The tiny living-room is overcrowded with family members laughing in loud conversations that across the small hallway.
Outside in the dusty streets of Sea Point location, children are playing street-soccer while others run around barefoot, attracting dust to their feet.
Today, the Benson living-room at Erf number 569/31 along Eleventh Avenue has a lot of visitors coming in.
Baby Benson, Johanna’s mother, sits calmly on a sofa in the company of her sisters and their husbands unwinding from another busy day at work. They seem to be a very close-knitted family.
I cannot make out what they are talking about in their mother tongue; a combination of Afrikaans and Damara.
All I can pick up is the English word - ‘celebrity’ - which seems to be repeated with emphasis.
“Our girl has made us very proud,” Baby finally turns to me to explain what the whole excitement was is all about. The rest of the family including aunts and uncles, nods in agreement.
This is the home where Johanna Benson spent her early childhood years since 17 February 1990; in one of Walvis Bay’s poorest neighbourhoods.
In the corner of the living-room, a big, flat screened TV rests on a small stand where the family has lately been glued to, to watch the Paralympic Games, except for Baby who says she usually locks herself in her room to pray for her daughter’s victory.
“I get cold-feet whenever she is about to run a race so I avoid watching TV at such times. I would rather hear the results from my sisters,” she admits.
Her brother-in-law, Jeffrey //Naubeb adds that Baby got very emotional last week when she heard that her Johanna had emerged as the winner once again, to win a gold medal.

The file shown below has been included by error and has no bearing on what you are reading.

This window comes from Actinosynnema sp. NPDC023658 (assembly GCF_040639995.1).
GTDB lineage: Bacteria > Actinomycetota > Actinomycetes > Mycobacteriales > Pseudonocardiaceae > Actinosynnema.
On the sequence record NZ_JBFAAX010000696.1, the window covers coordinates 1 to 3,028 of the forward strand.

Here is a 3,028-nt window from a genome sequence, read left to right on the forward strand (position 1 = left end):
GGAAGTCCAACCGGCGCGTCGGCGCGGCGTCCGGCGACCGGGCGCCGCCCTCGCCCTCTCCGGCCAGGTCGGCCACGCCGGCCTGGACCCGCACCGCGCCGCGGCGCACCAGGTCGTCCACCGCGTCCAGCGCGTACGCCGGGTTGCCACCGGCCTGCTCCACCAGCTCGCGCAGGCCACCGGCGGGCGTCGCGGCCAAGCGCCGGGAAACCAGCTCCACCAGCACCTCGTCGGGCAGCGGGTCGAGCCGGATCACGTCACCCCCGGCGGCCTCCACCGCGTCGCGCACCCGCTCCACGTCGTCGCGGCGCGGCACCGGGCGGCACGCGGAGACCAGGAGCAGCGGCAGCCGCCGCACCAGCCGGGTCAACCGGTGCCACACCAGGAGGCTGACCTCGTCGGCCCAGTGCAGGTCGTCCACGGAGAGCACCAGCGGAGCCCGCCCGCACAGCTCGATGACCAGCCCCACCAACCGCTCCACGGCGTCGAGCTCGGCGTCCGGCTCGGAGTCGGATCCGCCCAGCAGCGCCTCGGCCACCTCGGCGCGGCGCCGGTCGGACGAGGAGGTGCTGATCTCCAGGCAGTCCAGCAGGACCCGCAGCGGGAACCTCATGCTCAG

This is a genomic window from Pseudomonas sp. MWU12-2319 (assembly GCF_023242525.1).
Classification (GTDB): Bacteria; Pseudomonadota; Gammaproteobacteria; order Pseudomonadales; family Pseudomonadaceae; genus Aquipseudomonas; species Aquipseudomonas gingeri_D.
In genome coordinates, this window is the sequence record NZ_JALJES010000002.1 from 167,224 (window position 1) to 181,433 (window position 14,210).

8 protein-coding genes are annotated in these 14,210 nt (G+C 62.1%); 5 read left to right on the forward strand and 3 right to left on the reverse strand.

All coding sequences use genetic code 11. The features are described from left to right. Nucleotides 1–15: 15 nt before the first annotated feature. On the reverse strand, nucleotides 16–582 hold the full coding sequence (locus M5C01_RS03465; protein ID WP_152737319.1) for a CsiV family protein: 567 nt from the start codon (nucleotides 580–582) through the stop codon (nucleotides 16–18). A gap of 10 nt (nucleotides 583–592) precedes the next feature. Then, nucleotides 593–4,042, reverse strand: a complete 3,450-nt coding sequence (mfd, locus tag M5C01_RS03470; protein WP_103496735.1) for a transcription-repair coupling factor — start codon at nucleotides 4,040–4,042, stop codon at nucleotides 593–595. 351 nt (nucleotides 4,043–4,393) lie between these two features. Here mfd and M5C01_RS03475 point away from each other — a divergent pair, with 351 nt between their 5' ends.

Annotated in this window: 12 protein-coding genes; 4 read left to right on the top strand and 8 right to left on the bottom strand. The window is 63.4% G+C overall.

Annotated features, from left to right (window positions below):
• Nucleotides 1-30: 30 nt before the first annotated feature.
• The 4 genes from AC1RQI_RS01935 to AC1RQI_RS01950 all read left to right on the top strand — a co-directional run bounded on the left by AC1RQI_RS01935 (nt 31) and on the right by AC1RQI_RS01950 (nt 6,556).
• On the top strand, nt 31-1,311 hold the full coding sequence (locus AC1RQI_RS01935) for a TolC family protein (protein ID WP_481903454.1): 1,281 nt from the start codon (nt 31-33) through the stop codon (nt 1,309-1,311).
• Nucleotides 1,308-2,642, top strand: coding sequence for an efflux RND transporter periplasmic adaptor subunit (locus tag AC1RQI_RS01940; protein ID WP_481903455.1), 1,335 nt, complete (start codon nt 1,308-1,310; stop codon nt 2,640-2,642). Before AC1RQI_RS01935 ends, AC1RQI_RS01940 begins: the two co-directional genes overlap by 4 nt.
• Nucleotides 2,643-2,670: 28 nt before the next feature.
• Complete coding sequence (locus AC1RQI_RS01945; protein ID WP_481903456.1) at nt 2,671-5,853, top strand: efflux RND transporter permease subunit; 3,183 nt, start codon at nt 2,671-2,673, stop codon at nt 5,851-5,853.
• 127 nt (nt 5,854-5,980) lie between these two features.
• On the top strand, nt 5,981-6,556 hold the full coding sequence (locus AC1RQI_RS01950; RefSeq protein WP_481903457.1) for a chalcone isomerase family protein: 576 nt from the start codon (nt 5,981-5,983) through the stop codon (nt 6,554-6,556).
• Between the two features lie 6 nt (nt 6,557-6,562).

“She could not contain her tears when we gave her the news,” he says.
A few months ago, the name ‘Johanna Benson’ was just another byword on the street, but today, Johanna has earned a place next to some of Namibia’s top history-makers of all times. As Namibia’s new golden-girl, she has received instant international and local acclaim as the first Namibian to snatch a gold medal at the Paralympic Games.
But life has not always been a bed of roses for the 22-year-old who was born with a foot that is smaller than the other as well as an arm and back paralysis that affected her normal functioning. However, her disability has never prevented her from reaching for the stars.
Born to Damara-speaking mother and an Oshiwambo-speaking father (Sebesteus Luanda), the last time Johanna saw her father was two years ago and that Baby raised Johanna single-handedly.
Those who know her best describe Johanna as an introvert who spends time alone indoors after school rather than go out and play in the street with children her age.
“Because of her condition, she kept to herself most of the time and only played with her two siblings or cousins at home,” says Baby, who is employed at the Gendor Holdings, a marine processing company, explains.
Not only was the timid girl an introvert but she could not bear anyone raising their voice at her. “She cries at the slightest thing so I have to watch my tone whenever I address her,” her mother explains, adding that;
“She is also a bit slow in understanding things but is a hard-worker and a go-getter.”
Baby also reveals that she struggled to put Johanna and her two siblings through school because the family was cash-stripped, “My brother has always helped us financially to make ends meet.” Johanna’s love for running began at the tender age of 14. She had attended a string of schools including Immanuel Ruiters Primary School, Duinesig Combined School, Tutaleni Primary School as well as Kuisebmund Secondary School where she participated in school sports with her peers.
“She competed with learners who were physically able than her but she was always ahead of them,” Baby remembers.